Veterinary Ectoparasites: Biology, Pathology and Control, 2nd Edition
August 2001, Wiley-Blackwell
This is the only up-to-date book available written specifically for practitioners and students of veterinary medicine, animal husbandry and applied animal sciences. Such a unique volume is essential because in veterinary parasitology, ectoparasites such as the lice, mites, ticks, fleas or dipteran agents of myiasis assume far greater prominence than in other parasitological disciplines. Ectoparasite infestation of domestic and companion animals, therefore, has overt clinical features requiring a distinct approach to diagnosis and control. This book has been written with this in mind. The text takes a unique integrated approach combining both ectoparasite biology and veterinary dermatology.
In the second edition of this successful book (previously, entitled Veterinary Parasitology), the detailed coverage of individual ectoparasite species has been expanded. Up-to-date information of new veterinary drugs and modes of application has been included and the practical clinical relevance of the information has been strengthened.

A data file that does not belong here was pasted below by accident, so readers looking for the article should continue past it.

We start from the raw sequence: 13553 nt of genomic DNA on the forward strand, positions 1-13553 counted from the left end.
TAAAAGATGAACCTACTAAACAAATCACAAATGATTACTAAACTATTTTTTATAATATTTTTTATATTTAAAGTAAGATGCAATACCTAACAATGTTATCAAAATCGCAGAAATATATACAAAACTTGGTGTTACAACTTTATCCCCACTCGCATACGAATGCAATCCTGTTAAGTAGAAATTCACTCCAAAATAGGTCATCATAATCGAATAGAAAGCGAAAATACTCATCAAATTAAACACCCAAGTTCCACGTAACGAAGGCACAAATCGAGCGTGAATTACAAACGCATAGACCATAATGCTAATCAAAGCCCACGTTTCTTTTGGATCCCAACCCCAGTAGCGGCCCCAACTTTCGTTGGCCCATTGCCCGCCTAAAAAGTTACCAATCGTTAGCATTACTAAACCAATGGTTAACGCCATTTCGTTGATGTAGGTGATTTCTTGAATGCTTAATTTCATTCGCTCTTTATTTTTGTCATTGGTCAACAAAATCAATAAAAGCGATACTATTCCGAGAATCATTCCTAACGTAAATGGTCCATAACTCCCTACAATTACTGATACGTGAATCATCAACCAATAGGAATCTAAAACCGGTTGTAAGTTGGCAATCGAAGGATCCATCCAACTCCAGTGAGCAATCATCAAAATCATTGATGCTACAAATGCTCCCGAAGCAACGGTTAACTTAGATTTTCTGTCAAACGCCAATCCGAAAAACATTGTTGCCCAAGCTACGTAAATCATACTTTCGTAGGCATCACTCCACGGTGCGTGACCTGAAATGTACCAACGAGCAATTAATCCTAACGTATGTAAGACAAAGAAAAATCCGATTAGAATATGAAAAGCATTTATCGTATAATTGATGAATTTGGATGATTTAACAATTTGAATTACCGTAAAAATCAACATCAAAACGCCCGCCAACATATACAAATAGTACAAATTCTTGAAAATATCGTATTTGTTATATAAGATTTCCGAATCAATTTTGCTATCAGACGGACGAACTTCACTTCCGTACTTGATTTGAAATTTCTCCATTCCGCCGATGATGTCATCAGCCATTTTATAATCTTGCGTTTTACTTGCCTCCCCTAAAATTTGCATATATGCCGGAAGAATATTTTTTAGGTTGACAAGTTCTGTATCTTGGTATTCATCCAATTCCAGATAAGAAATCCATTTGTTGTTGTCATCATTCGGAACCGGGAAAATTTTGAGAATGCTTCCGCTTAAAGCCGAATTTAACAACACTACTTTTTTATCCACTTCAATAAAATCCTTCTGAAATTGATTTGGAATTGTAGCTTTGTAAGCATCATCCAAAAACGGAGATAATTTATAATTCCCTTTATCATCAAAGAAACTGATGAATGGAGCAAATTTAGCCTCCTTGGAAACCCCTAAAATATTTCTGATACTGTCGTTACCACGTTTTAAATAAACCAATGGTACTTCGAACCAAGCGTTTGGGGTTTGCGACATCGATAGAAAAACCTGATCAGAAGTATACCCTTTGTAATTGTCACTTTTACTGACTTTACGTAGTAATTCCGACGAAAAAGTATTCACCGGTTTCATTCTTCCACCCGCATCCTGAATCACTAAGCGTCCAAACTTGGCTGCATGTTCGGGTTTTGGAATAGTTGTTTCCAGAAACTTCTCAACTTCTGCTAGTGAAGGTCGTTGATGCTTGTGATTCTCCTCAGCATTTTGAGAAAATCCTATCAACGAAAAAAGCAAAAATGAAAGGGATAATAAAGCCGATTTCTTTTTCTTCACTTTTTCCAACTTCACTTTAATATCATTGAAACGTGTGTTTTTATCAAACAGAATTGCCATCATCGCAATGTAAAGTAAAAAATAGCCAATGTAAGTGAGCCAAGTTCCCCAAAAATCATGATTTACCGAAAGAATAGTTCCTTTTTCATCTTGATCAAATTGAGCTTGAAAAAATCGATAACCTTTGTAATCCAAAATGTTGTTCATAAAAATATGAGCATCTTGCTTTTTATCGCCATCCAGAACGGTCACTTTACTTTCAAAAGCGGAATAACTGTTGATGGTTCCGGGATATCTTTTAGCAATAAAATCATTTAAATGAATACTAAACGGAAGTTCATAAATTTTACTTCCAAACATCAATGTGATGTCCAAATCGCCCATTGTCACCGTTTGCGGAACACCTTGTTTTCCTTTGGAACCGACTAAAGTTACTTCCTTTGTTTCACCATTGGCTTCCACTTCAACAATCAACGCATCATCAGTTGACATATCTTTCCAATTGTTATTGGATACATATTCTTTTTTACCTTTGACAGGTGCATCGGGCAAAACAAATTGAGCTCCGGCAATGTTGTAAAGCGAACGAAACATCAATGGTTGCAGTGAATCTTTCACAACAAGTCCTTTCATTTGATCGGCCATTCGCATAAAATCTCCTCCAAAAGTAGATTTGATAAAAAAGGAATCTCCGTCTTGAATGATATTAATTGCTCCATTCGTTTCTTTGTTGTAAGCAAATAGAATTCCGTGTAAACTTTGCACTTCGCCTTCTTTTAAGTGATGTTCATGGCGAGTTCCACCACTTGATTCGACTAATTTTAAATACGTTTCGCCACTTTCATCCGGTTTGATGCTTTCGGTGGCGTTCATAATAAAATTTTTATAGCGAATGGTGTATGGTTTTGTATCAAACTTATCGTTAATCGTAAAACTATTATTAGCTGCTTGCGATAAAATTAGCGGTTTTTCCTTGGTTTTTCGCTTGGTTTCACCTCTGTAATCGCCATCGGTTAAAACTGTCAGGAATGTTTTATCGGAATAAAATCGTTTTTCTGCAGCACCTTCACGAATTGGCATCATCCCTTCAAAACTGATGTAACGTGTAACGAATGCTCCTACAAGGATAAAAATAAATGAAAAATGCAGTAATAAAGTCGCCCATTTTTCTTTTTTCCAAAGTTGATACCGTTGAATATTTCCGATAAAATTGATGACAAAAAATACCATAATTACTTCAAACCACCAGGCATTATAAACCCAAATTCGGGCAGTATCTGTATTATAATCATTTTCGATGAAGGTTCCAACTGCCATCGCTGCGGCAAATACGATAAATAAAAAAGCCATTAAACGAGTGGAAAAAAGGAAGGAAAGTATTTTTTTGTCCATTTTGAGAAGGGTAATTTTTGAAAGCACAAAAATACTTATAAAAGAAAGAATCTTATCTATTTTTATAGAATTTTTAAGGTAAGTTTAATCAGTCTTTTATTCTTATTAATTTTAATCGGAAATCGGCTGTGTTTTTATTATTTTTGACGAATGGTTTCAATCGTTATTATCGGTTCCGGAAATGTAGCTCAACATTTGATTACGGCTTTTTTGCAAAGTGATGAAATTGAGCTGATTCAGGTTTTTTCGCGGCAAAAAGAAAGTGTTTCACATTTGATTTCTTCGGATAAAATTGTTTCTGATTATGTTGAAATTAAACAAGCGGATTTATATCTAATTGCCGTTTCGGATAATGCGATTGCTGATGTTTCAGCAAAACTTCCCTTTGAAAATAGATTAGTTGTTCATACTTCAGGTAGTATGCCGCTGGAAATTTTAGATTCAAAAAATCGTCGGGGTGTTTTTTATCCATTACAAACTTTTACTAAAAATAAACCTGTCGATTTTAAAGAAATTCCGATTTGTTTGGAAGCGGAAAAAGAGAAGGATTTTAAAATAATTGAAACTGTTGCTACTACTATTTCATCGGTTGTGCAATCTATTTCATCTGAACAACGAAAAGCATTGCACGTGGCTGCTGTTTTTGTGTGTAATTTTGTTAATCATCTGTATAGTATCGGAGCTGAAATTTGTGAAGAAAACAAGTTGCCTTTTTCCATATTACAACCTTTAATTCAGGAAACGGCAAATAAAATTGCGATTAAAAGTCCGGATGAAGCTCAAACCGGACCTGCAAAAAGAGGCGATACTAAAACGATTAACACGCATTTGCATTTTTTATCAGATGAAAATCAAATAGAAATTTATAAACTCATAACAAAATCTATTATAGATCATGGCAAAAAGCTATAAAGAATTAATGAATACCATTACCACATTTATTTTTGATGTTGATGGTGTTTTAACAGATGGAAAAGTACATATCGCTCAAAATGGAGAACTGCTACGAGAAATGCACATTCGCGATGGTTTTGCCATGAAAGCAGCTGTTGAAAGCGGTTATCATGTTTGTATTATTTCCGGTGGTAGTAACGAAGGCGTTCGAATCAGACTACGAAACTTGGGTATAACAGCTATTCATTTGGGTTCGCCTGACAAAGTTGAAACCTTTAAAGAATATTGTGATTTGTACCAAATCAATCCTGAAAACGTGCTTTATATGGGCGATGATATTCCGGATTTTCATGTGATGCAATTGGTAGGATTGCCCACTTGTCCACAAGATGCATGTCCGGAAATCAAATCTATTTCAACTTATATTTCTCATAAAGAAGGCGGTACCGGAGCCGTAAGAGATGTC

Chapter 1 The Importance and Diversity of Arthropod Ectoparasites.
Chapter 2 Mites (Acari).
Chapter 3 Ticks (Acari).
Chapter 4 Adult Flies (Diptera).
Chapter 5 Myiasis.
Chapter 6 Fleas (Siphonaptera).
Chapter 7 Lice (Phthiraptera).
Chapter 8 The Diagnosis and Control of Ectoparasite Infestation.
David Shearer is a Veterinary Surgeon who works as a diagnostic pathologist and a referral dermatologist in Norfolk. He has a particular interest in ectoparasites, dermatohistopathology, skin immunology and skin microbiology.
* links through to clinical information on treatment, etc
* highly illustrated, including a colour plate section
* the common ectoparasites of each host species is documented individually to allow easy reference for the clinician with a specific case
* a unique combination of parasitology, entomology and veterinary dermatology
"I believe the book is an excellent source of materials for the academic setting..." (Laboratory Animal Practitioner, 2002)